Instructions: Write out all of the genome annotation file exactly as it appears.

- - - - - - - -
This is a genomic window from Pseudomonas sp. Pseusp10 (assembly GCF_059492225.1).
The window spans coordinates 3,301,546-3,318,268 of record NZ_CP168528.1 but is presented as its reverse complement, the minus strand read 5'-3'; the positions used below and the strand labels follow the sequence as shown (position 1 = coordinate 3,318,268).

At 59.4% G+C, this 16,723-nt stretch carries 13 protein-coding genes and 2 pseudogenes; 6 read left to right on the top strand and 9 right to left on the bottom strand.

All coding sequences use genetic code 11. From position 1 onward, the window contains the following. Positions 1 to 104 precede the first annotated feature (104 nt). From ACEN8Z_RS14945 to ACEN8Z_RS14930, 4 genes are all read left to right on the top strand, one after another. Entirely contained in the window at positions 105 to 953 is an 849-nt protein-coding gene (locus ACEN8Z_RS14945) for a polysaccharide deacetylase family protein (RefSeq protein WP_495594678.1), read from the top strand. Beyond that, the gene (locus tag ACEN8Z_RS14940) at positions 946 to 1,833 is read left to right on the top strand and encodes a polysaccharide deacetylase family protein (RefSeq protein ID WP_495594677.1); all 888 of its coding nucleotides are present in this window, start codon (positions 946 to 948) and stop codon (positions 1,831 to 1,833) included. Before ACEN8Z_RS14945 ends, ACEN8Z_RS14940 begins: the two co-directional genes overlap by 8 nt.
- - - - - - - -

This is a genomic window from Pseudomonas sp. Pseusp10 (assembly GCF_059492225.1).
The window spans coordinates 3,301,546-3,318,268 of record NZ_CP168528.1 but is presented as its reverse complement, the minus strand read 5'-3'; the positions used below and the strand labels follow the sequence as shown (position 1 = coordinate 3,318,268).

At 59.4% G+C, this 16,723-nt stretch carries 13 protein-coding genes and 2 pseudogenes; 6 read left to right on the top strand and 9 right to left on the bottom strand.

All coding sequences use genetic code 11. From position 1 onward, the window contains the following. Positions 1 to 104 precede the first annotated feature (104 nt). From ACEN8Z_RS14945 to ACEN8Z_RS14930, 4 genes are all read left to right on the top strand, one after another. Entirely contained in the window at positions 105 to 953 is an 849-nt protein-coding gene (locus ACEN8Z_RS14945) for a polysaccharide deacetylase family protein (RefSeq protein WP_495594678.1), read from the top strand. Beyond that, the gene (locus tag ACEN8Z_RS14940) at positions 946 to 1,833 is read left to right on the top strand and encodes a polysaccharide deacetylase family protein (RefSeq protein ID WP_495594677.1); all 888 of its coding nucleotides are present in this window, start codon (positions 946 to 948) and stop codon (positions 1,831 to 1,833) included. Before ACEN8Z_RS14945 ends, ACEN8Z_RS14940 begins: the two co-directional genes overlap by 8 nt.